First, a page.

Friday, November 20, 2009

The red carpet

There is a plantation near Shimoga in Karnataka.  This plantation is owned by an uncle of one of my friends. One night at around midnight, a band of armed Naxalites barged into the plantation and demanded to talk to him. They charged that the workers on the plantation were not being treated properly. The said that the workers were being paid too little. The uncle asked them what they thought the appropriate pay would be. They said that the workers should be paid atleast Rs 100 per day. The uncle then replied that he was prepared to pay Rs 150 per day, and even then he faced difficulties finding workers. And when one was found, he had to be pampered by arranging transportation to and from the plantation. He then asked the Naxalites to send anyone they knew who was looking for work to his plantation. The Naxalites weren't seen again.

I don't know how much of that story is true. But reality wouldn't be far off the mark. I guess such stories show this as a version of paradise to people elsewhere who are prepared to toil for Rs 35 a day. And what would anyone do when told of paradise? Try to go there. And why wouldn't they. The people already there have every reason to prevent more from coming. And then you hear stories of Bangaloreans trying to prevent people from immigrating to Bangalore.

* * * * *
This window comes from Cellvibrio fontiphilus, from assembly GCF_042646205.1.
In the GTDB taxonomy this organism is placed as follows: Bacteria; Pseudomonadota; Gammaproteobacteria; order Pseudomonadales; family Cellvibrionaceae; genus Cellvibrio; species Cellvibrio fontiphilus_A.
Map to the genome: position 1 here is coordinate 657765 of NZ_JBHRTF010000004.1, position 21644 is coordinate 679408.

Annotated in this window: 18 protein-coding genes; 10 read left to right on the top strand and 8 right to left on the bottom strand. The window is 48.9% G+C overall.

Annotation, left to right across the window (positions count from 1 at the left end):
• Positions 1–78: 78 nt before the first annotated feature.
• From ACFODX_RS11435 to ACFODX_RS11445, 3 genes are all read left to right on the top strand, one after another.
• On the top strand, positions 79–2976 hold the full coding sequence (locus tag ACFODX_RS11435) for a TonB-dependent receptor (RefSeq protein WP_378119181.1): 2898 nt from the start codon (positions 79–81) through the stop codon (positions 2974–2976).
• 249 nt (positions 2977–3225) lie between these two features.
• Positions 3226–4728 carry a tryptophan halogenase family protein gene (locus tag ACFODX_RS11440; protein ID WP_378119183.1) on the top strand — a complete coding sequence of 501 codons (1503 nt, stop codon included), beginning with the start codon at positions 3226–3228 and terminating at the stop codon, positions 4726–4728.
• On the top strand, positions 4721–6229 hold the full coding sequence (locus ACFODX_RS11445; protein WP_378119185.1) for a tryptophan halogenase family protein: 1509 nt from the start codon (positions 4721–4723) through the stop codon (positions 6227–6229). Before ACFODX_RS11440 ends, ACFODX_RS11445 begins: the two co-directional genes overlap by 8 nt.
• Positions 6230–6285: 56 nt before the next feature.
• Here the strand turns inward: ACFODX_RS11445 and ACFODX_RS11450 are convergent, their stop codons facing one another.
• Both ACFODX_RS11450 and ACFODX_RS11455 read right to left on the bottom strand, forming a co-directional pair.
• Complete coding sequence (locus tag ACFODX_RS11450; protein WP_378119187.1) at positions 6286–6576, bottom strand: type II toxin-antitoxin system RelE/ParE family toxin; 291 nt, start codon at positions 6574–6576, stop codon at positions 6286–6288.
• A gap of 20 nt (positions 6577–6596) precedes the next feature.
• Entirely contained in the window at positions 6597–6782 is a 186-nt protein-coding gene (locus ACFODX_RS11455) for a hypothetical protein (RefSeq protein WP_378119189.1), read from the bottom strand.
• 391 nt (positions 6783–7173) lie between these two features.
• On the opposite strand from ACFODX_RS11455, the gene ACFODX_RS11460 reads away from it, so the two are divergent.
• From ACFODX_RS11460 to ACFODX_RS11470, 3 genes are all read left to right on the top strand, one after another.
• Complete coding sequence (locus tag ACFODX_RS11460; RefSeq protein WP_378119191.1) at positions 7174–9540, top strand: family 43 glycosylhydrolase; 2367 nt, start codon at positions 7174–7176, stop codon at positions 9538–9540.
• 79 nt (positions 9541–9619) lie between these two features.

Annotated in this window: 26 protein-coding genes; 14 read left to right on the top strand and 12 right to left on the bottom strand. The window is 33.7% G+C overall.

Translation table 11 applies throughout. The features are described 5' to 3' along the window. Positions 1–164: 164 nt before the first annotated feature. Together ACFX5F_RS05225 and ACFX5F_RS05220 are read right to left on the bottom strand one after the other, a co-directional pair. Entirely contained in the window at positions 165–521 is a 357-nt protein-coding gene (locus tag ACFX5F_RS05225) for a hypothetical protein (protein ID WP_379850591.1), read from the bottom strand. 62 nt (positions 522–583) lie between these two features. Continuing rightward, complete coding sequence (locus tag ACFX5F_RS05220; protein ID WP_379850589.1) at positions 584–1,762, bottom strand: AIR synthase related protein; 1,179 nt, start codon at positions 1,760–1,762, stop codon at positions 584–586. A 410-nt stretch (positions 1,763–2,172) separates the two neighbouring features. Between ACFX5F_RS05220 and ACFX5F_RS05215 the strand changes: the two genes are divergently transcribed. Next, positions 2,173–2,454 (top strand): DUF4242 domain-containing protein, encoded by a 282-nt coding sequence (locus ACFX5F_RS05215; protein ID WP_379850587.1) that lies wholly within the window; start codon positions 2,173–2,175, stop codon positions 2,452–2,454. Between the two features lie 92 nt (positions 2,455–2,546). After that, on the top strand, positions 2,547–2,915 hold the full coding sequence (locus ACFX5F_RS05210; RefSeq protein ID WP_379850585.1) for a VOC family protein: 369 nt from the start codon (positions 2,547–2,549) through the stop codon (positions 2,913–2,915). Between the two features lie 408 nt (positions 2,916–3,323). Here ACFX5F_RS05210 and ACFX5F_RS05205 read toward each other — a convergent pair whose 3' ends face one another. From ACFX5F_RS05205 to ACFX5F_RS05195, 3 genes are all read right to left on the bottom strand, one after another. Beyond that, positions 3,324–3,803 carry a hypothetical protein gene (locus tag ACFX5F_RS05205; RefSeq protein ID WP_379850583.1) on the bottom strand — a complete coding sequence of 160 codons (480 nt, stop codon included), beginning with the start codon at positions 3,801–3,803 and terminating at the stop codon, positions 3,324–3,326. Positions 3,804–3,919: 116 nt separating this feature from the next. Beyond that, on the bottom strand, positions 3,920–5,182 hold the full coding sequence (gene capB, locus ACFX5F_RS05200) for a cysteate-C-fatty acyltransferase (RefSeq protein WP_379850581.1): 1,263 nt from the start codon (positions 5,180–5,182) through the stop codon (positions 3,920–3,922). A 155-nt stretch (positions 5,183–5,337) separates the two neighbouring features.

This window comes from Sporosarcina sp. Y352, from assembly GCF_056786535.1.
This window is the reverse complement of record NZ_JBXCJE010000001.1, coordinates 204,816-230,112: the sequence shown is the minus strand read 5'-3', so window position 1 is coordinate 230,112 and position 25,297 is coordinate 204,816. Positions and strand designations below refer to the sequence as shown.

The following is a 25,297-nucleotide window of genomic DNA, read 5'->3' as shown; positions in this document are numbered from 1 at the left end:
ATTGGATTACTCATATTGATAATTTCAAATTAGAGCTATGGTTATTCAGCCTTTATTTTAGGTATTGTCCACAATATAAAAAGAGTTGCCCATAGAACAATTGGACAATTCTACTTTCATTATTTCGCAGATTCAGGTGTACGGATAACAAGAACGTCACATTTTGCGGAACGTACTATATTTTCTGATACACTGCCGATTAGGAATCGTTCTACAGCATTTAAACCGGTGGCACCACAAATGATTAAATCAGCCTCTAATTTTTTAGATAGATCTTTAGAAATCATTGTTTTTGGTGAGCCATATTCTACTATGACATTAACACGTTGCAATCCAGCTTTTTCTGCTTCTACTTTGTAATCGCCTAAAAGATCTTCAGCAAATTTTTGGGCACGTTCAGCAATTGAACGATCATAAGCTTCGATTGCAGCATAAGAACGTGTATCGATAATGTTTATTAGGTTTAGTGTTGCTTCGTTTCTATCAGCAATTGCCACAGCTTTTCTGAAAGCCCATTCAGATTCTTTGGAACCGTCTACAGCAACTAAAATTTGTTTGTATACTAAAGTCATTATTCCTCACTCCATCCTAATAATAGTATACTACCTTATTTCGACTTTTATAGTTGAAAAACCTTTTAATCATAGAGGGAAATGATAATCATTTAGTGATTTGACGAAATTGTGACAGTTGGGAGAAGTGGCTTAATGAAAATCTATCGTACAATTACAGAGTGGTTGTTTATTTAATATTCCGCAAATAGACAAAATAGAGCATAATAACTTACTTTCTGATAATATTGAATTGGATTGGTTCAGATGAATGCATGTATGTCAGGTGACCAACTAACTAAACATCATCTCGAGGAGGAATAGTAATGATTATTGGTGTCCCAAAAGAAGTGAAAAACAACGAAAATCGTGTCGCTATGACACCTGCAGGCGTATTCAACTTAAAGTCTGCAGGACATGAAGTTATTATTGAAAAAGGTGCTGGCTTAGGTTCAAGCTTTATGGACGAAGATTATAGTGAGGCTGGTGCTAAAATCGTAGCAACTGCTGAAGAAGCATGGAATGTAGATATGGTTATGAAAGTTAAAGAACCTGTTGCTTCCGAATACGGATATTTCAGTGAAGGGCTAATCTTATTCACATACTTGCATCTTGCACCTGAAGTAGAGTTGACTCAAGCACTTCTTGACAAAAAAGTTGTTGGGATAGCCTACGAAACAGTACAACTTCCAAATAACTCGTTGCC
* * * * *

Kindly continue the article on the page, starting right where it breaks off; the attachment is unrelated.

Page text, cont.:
The Bangalore I was born in was a very different place. A sleepy provincial town famed as the Pensioners' Paradise. But the times have changed and how. The Bangalore of today is a very different place and trying hard to keep up with the times. And I believe that is for the best. Cities that failed to change with the times are the ones now under 10 metres of sand. Long forgotten except as footnotes in history textbooks. When people come to a city from far off places, they bring with them their culture, their experiences and their points of view. All this gives a healthy shot in the arm to the locals. It keeps the ideas flowing and the city fresh. Kannada slang would have been considerably poorer without the Tamil influence. Andhra spice made the food that much richer. Those that deny outside influence and experience are the ones that miss out on the party. To enjoy the experiences of other cultures, one must, I believe, have confidence in one's own. People who choose to surround themselves with walls, to exclude others in the name of preserving their own, face stagnation and isolation.

Ruined and empty. And not a soul in sight. Is this what they mean when they talk of dead cities? If so, cities throbbing with people surely aren't dead. Then I suppose reports of Bangalore dying have been greatly exaggerated. It is people that build cities, not the streets and buildings. And I don't think that there would have been any place for the young in the Pensioners' Paradise. I want to live in a place with life, not a place where people come to die. So please, do come to Bangalore. And bring your family and friends too.